Presentation on theme: "Thyroid pharmacology. THYROID GLAND Location 12 to 20 g in size In neck, anterior to trachea Between cricoid cartilage and suprasternal notch Highly vascular."— Presentation transcript:
THYROID GLAND Location 12 to 20 g in size In neck, anterior to trachea Between cricoid cartilage and suprasternal notch Highly vascular and soft in consistency.
THYROID GLAND Consists of two lobes Connected by an isthmus 4 parathyroid glands – Posterior region of each pole Laryngeal nerves traverse lateral borders of gland
Secretions Produces two related hormones Thyroxine (T4) Triiodothyronine (T3)
Action Play a critical role in Cell differentiation during development Help to maintain thermogenic and metabolic homeostasis in adult. Act through nuclear hormone receptors to modulate gene expression
Regulation of thyroid hormone synthesis T4 and T3 feed back to inhibit Hypothalamic production of thyrotropin-releasing hormone (TRH) Pituitary production of thyroid-stimulating hormone (TSH)
TSH-R, thyroid-stimulating hormone receptor, Tg- thyroglobulin NIS - sodium-iodide symporter; TPO- thyroid peroxidase DIT - di-iodotyrosine; MIT - monoiodotyrosine
Thyroid Hormone Synthesis Thyroid hormones are derived from thyroglobulin Large iodinated glycoprotein After secretion into the thyroid follicle Tg is iodinated on selected tyrosine residues that are subsequently coupled via an ether linkage Reuptake of Tg into thyroid follicular cell allows proteolysis and the release of T4 and T3.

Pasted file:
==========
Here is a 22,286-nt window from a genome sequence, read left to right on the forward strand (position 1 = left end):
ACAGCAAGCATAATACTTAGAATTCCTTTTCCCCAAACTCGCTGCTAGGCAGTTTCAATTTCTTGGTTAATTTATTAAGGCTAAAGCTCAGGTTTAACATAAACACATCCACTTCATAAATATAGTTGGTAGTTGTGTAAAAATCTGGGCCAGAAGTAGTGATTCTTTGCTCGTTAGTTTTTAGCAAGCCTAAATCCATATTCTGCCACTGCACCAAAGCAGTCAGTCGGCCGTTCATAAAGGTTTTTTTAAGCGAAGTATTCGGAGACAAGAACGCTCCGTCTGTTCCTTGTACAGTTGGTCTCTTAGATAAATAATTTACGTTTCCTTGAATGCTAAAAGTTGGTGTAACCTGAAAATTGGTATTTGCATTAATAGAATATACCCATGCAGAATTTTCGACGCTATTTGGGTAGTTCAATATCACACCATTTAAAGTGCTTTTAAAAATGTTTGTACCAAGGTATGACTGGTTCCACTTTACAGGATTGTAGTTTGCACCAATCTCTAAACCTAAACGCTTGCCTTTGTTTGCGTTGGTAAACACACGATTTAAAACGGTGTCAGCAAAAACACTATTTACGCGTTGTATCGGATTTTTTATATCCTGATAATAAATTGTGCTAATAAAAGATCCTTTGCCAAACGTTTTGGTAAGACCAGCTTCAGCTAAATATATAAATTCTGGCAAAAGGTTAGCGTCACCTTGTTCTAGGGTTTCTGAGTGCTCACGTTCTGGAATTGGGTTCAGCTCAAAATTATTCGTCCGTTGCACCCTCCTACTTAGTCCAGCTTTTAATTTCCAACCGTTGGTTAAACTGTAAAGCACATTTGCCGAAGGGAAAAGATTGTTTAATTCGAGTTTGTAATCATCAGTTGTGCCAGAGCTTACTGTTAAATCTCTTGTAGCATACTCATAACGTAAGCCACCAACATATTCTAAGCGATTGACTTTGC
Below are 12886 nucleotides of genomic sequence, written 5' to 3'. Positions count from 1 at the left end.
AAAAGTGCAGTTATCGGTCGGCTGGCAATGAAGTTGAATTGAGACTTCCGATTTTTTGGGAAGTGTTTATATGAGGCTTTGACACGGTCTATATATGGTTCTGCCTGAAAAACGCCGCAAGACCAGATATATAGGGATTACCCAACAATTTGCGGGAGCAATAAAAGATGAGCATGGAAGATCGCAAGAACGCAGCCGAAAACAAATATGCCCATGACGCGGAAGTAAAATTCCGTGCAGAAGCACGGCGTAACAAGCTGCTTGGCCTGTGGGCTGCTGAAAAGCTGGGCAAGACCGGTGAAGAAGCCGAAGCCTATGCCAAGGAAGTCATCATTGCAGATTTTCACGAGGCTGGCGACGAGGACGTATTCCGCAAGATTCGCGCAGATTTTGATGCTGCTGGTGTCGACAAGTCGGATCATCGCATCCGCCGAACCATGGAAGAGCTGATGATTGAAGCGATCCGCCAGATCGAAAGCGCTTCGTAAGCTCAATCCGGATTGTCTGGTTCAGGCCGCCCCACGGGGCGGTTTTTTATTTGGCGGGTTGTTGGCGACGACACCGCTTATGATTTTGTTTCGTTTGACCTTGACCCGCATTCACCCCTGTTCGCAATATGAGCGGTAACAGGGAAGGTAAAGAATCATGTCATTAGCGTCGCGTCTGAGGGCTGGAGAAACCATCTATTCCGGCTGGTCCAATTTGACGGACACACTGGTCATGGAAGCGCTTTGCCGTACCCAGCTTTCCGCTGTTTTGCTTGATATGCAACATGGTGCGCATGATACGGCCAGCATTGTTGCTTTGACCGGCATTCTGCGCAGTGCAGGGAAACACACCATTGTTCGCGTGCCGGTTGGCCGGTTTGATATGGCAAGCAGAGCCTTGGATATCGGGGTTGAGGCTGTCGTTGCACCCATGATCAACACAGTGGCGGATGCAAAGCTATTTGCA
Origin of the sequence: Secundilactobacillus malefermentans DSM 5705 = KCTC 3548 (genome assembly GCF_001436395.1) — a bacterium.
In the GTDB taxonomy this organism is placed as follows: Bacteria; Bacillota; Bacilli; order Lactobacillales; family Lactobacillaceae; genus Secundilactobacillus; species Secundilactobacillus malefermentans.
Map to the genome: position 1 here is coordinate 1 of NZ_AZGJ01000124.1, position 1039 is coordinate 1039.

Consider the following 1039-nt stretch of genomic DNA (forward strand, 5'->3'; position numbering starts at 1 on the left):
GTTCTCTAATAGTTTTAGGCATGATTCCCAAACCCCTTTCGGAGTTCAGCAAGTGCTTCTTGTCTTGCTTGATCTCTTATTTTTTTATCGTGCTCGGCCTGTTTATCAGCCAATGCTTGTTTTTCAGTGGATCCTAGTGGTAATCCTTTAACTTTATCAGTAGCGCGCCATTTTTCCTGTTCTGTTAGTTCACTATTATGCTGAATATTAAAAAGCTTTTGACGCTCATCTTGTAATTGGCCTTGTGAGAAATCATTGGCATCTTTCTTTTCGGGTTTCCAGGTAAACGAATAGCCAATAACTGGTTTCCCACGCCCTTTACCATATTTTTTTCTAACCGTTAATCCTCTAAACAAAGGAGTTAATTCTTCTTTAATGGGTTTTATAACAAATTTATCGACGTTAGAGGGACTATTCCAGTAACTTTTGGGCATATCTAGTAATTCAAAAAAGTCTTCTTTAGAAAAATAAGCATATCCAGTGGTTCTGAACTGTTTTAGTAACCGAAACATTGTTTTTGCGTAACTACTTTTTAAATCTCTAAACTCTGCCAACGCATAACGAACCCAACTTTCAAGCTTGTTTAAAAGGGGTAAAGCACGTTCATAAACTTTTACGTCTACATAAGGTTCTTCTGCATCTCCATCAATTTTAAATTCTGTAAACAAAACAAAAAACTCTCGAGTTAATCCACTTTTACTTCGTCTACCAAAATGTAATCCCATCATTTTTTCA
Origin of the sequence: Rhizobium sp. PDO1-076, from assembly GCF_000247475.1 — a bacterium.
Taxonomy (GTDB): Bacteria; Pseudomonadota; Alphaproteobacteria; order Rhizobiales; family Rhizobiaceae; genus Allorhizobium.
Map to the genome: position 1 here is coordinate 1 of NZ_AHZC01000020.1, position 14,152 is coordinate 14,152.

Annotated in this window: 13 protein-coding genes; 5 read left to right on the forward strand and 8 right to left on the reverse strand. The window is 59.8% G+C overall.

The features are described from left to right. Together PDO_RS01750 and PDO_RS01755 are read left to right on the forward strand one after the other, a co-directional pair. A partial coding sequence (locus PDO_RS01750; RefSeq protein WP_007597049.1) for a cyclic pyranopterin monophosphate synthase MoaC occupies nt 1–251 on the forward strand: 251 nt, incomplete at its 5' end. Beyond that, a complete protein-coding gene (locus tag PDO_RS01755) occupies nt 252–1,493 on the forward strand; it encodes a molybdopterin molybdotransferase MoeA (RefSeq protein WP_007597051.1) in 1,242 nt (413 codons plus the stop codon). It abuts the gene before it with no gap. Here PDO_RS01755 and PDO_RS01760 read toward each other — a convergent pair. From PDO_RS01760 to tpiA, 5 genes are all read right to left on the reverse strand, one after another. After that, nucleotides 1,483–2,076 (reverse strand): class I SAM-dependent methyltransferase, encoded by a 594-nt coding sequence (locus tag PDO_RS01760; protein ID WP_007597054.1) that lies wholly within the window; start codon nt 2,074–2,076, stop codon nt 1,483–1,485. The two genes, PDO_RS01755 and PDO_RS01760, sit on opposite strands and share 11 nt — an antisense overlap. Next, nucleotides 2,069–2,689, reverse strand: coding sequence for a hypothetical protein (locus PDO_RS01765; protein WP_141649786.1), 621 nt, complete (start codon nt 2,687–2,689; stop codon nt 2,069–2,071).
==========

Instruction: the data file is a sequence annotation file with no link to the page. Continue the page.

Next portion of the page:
Iodine Metabolism and Transport Iodide uptake is a critical first step in thyroid hormone synthesis Ingested iodine is bound to serum proteins (particularly albumin) Unbound iodine is excreted in urine Iodine extracts from circulation in a highly efficient manner – 10 to 25% of radioactive tracer (e.g., 123I) is taken up by the normal thyroid gland over 24 h; this value can rise to 70 to 90% in Graves' disease.
Na+/I- symporter (NIS) Mediate Iodide uptake Expressed at basolateral membrane of thyroid follicular cells. Expressed – Most highly in thyroid gland – Low levels in salivary glands, lactating breast, placenta Low I 2 levels increase amount of NIS & stimulate uptake High I 2 levels suppress NIS expression & uptake
Selective expression of NIS in thyroid allows – Treatment of hyperthyroidism – Isotopic scanning – Abolition of thyroid cancer with radioisotopes of iodine Without significant effects on other organs Mutation of the NIS gene is a rare cause of congenital hypothyroidism
Oranification Iodide enters thyroid Trapped and transported to apical membrane of thyroid follicular cells Oxidized in an organification reaction (Tyroid PerOxidase & H 2 O 2 )
Coupling Reactive iodine atom is added to selected tyrosyl residues within Tyroglobulin Iodotyrosines in Tg are then coupled via an ether linkage in a reaction Catalyzed by TPO Either T4 or T3 can be produced by this reaction Depending on number of iodine atoms present in iodotyrosines.
Storage, Release After coupling, Tg is taken back into thyroid cell It is processed in lysosomes to release T4 and T3 Uncoupled mono- and diiodotyrosines (MIT, DIT) are deiodinated by enzyme dehalogenase Recycling any iodide that is not converted into thyroid hormones
Factors Influence Synthesis and Release TSH is the dominant hormonal regulator of thyroid gland growth and function Variety of growth factors, most produced locally in thyroid gland, also influence synthesis Insulin-like growth factor I (IGF-I Epidermal growth factor Transforming growth factor β (TGF- β) Endothelins Various cytokines.